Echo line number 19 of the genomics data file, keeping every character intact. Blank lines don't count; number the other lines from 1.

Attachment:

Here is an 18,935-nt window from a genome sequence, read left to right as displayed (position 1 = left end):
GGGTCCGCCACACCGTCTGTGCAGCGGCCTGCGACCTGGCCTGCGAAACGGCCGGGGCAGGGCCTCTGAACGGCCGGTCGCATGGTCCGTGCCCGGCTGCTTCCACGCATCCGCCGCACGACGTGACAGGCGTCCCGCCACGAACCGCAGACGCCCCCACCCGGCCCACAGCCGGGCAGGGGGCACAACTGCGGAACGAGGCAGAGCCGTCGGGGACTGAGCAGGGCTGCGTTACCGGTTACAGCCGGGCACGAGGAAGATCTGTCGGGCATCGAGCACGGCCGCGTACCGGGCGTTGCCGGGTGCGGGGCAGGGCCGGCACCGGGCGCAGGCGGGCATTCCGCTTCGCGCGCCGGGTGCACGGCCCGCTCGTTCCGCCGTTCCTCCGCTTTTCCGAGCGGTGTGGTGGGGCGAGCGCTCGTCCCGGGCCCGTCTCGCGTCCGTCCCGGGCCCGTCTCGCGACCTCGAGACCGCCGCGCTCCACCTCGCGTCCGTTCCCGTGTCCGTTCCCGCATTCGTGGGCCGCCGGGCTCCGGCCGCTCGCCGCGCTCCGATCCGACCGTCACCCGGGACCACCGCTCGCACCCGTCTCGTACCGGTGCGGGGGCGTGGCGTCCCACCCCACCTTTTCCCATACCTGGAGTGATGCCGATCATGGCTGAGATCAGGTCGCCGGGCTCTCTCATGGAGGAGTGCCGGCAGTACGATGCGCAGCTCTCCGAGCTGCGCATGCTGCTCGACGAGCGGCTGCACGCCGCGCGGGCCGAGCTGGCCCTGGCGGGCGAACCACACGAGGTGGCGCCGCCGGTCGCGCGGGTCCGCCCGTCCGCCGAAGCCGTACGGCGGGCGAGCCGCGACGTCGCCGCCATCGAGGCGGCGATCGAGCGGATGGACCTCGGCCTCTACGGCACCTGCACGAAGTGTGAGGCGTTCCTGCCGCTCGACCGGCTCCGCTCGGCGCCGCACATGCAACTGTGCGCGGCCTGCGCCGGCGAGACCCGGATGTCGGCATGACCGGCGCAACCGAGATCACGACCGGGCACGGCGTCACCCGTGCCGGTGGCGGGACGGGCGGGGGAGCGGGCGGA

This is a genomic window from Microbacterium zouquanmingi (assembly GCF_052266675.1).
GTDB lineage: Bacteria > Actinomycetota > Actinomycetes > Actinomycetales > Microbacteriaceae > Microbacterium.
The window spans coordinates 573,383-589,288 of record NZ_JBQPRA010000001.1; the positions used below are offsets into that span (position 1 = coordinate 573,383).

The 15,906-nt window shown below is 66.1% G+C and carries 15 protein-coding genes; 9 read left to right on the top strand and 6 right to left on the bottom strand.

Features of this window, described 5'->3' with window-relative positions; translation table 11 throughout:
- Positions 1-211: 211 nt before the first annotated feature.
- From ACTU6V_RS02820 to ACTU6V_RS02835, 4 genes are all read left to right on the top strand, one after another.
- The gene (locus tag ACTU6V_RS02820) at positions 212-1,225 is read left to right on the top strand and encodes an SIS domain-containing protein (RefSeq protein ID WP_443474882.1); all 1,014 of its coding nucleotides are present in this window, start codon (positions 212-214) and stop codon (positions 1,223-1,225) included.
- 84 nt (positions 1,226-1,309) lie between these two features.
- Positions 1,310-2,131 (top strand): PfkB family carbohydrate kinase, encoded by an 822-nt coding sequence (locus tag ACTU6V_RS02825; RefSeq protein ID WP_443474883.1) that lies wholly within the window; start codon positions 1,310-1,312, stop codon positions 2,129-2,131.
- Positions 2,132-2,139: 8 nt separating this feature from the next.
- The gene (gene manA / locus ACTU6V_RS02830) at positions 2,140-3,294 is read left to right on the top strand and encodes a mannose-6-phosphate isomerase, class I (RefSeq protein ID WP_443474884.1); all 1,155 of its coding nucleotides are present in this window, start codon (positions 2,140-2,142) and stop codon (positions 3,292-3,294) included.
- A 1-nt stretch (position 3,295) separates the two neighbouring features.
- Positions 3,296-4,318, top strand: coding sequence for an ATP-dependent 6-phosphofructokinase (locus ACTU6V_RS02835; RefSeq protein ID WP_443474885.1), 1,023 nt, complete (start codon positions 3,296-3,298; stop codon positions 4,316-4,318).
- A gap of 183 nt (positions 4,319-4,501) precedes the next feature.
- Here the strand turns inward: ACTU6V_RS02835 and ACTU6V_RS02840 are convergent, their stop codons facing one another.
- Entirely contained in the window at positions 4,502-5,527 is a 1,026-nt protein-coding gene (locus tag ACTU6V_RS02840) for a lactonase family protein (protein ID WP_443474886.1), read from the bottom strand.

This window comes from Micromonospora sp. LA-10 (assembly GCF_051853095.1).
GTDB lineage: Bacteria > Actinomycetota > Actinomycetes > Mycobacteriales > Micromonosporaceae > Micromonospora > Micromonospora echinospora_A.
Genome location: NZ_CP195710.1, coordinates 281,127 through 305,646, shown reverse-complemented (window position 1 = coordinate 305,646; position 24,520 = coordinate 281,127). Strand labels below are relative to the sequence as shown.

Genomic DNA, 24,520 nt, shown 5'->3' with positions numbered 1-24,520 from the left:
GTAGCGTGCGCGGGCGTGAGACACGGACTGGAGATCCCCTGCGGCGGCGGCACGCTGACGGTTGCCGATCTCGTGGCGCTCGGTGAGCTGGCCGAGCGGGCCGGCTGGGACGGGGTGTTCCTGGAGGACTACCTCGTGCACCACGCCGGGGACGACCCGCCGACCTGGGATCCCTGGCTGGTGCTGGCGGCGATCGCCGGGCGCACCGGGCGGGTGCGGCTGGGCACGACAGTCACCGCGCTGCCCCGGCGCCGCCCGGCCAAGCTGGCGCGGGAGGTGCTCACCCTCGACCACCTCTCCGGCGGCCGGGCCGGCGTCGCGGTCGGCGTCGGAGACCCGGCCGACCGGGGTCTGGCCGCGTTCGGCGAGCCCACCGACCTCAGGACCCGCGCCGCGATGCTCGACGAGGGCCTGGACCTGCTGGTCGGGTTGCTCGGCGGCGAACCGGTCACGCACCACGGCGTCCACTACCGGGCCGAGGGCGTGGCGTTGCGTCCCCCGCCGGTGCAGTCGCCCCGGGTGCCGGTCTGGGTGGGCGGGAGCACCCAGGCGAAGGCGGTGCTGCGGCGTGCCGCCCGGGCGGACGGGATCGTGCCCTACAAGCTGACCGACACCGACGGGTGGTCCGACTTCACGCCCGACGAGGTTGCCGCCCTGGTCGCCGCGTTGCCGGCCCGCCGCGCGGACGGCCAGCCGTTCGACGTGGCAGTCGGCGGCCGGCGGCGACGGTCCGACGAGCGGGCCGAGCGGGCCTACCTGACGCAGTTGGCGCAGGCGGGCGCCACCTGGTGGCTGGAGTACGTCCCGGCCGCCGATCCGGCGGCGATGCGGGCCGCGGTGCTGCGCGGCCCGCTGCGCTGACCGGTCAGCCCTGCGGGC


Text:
- Entirely contained in the window at positions 4,502-5,527 is a 1,026-nt protein-coding gene (locus tag ACTU6V_RS02840) for a lactonase family protein (protein ID WP_443474886.1), read from the bottom strand.